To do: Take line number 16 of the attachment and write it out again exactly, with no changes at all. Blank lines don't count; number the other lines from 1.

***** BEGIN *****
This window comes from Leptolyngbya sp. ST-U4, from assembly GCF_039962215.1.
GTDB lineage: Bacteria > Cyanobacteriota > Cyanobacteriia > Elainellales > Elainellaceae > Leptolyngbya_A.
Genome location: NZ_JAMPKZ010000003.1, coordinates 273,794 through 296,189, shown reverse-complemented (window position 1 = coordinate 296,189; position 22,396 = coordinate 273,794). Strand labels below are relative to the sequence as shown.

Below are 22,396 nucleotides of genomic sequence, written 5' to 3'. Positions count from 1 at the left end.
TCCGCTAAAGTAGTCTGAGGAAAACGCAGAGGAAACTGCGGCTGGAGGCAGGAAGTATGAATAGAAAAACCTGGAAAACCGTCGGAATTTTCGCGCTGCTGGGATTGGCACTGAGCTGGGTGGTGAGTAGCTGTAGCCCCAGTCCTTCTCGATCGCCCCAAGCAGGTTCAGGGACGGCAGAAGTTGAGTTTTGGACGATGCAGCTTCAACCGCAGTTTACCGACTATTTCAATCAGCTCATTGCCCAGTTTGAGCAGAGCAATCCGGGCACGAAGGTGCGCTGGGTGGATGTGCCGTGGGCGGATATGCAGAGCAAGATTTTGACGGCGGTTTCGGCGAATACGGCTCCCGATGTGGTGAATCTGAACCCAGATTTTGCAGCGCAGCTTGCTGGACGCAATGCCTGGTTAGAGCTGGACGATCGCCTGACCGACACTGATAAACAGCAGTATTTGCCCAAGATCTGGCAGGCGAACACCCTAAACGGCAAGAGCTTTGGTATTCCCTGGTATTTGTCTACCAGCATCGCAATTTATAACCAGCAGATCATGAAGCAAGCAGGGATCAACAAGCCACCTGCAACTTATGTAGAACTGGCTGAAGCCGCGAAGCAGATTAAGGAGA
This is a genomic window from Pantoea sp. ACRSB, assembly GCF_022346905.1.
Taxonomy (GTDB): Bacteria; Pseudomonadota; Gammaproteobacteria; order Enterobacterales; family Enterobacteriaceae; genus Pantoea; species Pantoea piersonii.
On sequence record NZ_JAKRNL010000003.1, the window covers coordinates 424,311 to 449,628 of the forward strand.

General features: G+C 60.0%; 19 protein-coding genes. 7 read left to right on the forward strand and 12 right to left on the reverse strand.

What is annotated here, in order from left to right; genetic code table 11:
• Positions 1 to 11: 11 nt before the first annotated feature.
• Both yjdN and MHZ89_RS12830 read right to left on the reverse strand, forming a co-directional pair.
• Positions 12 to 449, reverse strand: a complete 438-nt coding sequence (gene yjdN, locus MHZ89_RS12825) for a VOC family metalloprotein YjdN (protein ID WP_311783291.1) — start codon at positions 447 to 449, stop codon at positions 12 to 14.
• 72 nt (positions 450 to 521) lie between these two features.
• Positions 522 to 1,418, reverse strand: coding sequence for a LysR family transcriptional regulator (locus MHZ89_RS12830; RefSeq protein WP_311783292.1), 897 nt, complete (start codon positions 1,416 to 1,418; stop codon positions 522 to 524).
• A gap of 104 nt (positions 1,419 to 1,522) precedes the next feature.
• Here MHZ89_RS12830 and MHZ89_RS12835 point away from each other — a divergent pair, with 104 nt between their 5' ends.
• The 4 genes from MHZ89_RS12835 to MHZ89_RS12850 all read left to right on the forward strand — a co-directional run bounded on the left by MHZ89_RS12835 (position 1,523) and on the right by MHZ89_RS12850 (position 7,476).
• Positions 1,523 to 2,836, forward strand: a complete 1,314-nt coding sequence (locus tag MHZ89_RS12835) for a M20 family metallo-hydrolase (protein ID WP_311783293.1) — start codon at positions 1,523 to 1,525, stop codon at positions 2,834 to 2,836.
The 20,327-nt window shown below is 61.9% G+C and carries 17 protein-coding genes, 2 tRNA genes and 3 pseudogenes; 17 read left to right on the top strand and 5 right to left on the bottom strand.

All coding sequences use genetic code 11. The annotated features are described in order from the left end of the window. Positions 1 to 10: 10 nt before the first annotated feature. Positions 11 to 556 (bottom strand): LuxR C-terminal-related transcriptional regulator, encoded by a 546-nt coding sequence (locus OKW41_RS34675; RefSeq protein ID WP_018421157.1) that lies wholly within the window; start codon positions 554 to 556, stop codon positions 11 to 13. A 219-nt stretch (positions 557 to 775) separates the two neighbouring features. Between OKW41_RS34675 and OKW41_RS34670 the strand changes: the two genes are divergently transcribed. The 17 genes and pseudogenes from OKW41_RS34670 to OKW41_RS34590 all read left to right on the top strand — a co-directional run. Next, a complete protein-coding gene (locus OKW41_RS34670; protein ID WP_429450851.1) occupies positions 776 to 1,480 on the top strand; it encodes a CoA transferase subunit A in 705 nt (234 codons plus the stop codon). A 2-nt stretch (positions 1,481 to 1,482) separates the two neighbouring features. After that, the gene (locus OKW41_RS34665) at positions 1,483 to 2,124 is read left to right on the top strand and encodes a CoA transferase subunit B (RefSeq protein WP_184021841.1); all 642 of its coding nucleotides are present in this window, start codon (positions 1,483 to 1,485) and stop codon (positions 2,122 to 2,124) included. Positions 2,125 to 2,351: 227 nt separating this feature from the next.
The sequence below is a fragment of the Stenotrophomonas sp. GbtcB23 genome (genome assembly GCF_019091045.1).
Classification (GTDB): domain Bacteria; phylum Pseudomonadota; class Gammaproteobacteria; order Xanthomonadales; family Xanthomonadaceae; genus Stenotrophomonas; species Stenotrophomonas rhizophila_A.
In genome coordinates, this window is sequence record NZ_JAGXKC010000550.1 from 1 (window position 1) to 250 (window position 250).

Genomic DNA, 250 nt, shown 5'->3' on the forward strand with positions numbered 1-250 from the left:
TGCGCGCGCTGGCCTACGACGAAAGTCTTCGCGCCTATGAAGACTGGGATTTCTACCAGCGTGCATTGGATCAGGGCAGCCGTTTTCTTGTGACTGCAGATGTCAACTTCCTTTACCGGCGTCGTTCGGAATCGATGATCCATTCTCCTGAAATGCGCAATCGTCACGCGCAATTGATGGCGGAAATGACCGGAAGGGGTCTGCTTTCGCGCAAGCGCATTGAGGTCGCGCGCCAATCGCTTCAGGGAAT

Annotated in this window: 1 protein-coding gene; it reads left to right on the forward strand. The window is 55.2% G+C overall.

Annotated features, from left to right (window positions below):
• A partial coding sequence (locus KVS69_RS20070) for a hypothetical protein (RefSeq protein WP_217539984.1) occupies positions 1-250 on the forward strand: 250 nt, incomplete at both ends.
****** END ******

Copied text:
• A gap of 104 nt (positions 1,419 to 1,522) precedes the next feature.